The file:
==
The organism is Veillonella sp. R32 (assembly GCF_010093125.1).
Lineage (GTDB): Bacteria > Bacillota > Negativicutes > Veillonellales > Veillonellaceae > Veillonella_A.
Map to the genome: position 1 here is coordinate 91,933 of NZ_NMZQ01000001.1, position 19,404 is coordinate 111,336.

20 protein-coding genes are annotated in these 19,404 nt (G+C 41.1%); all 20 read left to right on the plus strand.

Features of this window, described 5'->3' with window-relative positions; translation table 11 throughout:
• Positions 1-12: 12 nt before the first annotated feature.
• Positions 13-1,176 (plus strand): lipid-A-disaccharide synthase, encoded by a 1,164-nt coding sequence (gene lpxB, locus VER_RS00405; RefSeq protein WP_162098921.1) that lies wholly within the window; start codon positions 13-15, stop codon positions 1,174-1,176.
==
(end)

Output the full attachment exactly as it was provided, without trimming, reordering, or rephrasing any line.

The organism is Veillonella sp. R32 (assembly GCF_010093125.1).
Lineage (GTDB): Bacteria > Bacillota > Negativicutes > Veillonellales > Veillonellaceae > Veillonella_A.
Map to the genome: position 1 here is coordinate 91,933 of NZ_NMZQ01000001.1, position 19,404 is coordinate 111,336.

20 protein-coding genes are annotated in these 19,404 nt (G+C 41.1%); all 20 read left to right on the plus strand.

Features of this window, described 5'->3' with window-relative positions; translation table 11 throughout:
• Positions 1-12: 12 nt before the first annotated feature.
• Positions 13-1,176 (plus strand): lipid-A-disaccharide synthase, encoded by a 1,164-nt coding sequence (gene lpxB, locus VER_RS00405; RefSeq protein WP_162098921.1) that lies wholly within the window; start codon positions 13-15, stop codon positions 1,174-1,176.